They worked fine nevertheless. I was relieved that most of my hardware worked “out of the box” with the new Ubuntu. Only my web cam didn’t, but I never used it anyway.

Since Ubuntu I have tried a couple of Linux distro’s on several computers in my home. Now I’m not a real expert, I only have a couple of months experience with Linux, but here are my findings:

Ubuntu logo
Ubuntu 9.04 “Jaunty Jackalope”
Very easy to install, graphical installer (but that goes for the other distro’s mentioned here as well). Most hardware works out of the box. Missing codecs bring up a search function, and most can be installed effortless. Very calming interface & colors (when I went back to XP for an hour, I got real nervous and agitated). Great desktop effects with Compiz Fusion, including Desktop Cube.
All in all a very stable OS, great looking, needs a little tweaking and post-installing. Why is my wireless re-enabled after each restart? I have to switch it after off every boot!

Fedora 11 logo
Fedora 11
Wins hands down on speed, absolutely the fastest distro I have ever seen. Brilliant. Very clean look and feel, feels like a computer hardware upgrade. Only basic required software is pre-installed. Codecs (even for mp3?) must be installed manually. Flash, Silverlight, xvid, divx… good luck with these (for experienced users they will not be a problem). A great light-weight operating system, but it needed the most post-install time of all distro’s I tried. Runs great on our budget Acer lap-top, except Firefox hangs on certain javascripts (anybody?)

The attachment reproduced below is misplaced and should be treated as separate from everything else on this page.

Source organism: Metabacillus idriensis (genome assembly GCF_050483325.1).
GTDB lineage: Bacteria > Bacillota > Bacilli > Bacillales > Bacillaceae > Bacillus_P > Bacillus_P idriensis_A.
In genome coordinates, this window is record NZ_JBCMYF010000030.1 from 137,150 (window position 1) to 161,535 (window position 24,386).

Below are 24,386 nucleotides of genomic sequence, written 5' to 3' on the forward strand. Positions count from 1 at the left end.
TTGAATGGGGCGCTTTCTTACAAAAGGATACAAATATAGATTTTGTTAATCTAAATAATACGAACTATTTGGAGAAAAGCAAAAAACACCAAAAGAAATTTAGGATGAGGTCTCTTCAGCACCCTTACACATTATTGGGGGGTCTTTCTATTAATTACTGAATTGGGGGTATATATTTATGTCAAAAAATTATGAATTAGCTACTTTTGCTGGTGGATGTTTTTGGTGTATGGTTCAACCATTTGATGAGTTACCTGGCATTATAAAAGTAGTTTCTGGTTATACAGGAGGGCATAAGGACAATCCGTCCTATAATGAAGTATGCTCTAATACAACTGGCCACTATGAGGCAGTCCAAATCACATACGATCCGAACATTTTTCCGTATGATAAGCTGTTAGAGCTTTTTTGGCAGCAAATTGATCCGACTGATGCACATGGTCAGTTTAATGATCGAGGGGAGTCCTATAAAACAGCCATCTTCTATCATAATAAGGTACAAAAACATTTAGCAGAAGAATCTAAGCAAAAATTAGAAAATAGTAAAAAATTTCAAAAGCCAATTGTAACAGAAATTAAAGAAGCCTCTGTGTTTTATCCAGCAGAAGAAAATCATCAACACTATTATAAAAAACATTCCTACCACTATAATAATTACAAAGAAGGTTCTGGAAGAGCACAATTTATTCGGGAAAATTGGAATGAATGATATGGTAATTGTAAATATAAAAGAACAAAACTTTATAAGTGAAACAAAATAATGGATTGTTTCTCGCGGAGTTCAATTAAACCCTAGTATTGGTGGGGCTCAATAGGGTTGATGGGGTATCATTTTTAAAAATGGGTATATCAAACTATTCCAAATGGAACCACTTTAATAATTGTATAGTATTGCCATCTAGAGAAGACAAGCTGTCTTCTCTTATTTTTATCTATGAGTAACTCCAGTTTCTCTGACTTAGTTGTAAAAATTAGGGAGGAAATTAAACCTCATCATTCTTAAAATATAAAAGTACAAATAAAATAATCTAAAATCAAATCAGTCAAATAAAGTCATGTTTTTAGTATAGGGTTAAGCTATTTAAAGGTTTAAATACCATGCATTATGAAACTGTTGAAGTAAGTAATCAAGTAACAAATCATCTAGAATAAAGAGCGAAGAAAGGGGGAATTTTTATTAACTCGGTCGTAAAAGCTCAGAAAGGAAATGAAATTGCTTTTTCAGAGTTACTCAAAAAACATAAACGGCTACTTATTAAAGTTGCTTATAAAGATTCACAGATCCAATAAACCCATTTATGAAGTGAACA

Linux Mint logo
Linux Mint 7 “Gloria”
Linux Mint is based on Ubuntu, and it looks like a bunch of Ubuntu users got together and decided what to remove and add. The results are fantastic: a new menu with favorites, a better software installer with ratings and reviews, full-screen pictures and so on. All codecs are pre-installed! Flash, Silverlight, mp3, video codecs, plugins, addons, you name it. This saves me an hour or two after installing. Linux Mint has a color scheme that makes you question the Ubuntu-brown. There are many other improvements and changes, all in all I favor Mint over Ubuntu.
After installing this OS, it feels like you don’t have to do anything yourself.

Xfce logo
Linux Mint Xfce Edition
Now this is a version that uses the Xfce Desktop Environment (instead of KDE or GNOME). I don’t think there’s anything wrong with KDE and GNOME, but when I tasted the more lightweight Xcfe desktop, I was sold instantly. To this day this is my favorite distro: a perfect balance between usability and speed. Faster than KDE, not too bulky, but also not stripped down like Fedora (Fedora it isn’t called “Core” for no reason). I just love its simplicity and stabilty.

Now some Linux pro could probably prove me wrong on all points, or show me a distro that’s even better. No really: please do!
But that depends on what you are looking for: for me the best mix between an easy install, a light-weight desktop and a feature-rich OS has been Linux Mint Xfce. Maybe when I’m better used to Linux I will run that mighty fast Fedora again.